The Expanding Role of Space within Earth Observation and Navigation

The European space industry features a highly successful track record of building and operating satellites, spanning nearly 50 years. In recent years, the strategy has evolved to make larger programmes with greater ambitions than was possible before. This trend has suffered some difficulties, why are collaborations like Galileo and GMES proving difficult?

Looking under the covers of both programmes reveals that similar challenges have arisen mainly from complexity, interest in products and funding of the development programme, but for the first time, both ESA and also the EC have setup satellite programmes made to compete around the Space consultancy and also have been looking to the private sector to co-fund them.



GMES and Galileo are the first two European space programmes where commercial considerations have already been taken into account from the outset. Both may very well be systems of systems which need the development of a business case, a feasible implementation plan using a thorough knowledge of the underlying complexity and an optimisation with the investment - finally translating technical excellence into real-world good things about serve an expanding market.

Both are designed for providing Europe with independent access to information, and therefore are important assets for global co-operation and partnership - either within a Global Navigation Satellite System (GNSS) or within the frame of the Global Earth Observation System of Systems (GEOSS). Both of them are engines for European innovation and economic growth and need to be successful in order to guarantee the long-term success in European industrial, social and economic endeavour.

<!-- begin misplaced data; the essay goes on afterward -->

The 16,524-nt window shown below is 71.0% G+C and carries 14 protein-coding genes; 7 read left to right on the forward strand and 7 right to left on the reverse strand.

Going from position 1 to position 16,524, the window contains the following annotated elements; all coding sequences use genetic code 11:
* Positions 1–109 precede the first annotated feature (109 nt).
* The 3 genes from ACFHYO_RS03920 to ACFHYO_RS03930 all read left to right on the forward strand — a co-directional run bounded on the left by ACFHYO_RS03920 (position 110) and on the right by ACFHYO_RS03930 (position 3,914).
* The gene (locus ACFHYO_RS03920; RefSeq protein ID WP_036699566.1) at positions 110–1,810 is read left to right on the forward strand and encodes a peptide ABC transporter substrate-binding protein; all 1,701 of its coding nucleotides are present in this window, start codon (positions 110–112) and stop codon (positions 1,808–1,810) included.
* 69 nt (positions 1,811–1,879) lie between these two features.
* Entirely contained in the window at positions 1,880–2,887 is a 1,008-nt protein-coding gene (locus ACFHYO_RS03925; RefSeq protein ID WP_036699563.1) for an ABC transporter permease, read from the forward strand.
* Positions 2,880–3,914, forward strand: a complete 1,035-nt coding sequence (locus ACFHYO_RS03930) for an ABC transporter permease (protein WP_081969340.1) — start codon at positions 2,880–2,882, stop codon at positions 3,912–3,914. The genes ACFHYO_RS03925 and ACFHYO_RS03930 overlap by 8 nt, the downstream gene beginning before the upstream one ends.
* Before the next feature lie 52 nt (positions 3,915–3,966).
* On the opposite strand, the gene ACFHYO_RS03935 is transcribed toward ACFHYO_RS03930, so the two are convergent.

So, how could these programmes be approached in order to maximise their effectiveness? The Galileo and GMES programmes both produce “interim products”, made to be forwarded to specialist companies who increase the value of them to derive operational services for end-users. It really is these end-users - the true customers - that drive the complete supply chain. Without one, there is no reason for launching the satellites to start with.

These specialist companies typically have their own product strategy and good understanding of the commercial and competitive landscape around them. They should establish the value of being involved in such a programme and must be confident of the technical and commercial path before them. To achieve this they have generally planned their developments through road maps, which show how a proposed new services and services squeeze into their own corporate plans also to meet the evolving demands of the wider market.

For typically small , specialised companies, to construct an investment case needs a good look at the market, confidence in sustainable demand and where time-to-market is relatively long, an origin of interim funding to aid their activity. Having enjoyed a 30-year heritage within the design and operation of space programmes, VEGA can be a company who has been closely a part of the specification and receiving the interim products, and work on Galileo and GMES has led to an ever-closer involvement with all the end-user suppliers - the so-called “downstream” market. Due to their involvement, the company believes that there are three important steps the institutional bodies should consider in order to make Galileo and GMES successful.

Firstly, there should be a sustainable demand pattern. The EC and national governments are essential users of end-products for that implementation of their policies. They are able to help to produce a framework in which a sustainable market can emerge by federating their particular demand. Whether they can consolidate the requirements, make them clear to industry, and provide a clear symbol of the volumes required as well as the amount they're prepared to pay, it will be much easier for industry to plan investment and capacity building.

Secondly, cash-flow was developed stages of your programme is vital to long-term success. The institutions provides interim funding in the form of R&D programmes, or more directly as contracts for services and products as early as possible. This might follow the instance of the US who's placing a variety of contracts for earth observation data.

Finally, since a space-based reaction to the end-users’ requirements is probably not the only approach, a specialist communication and advertising campaign should be put in place in order to build awareness and acceptance through managed brand identities for Europe’s space programmes. This campaign would target both application developers and end-users.

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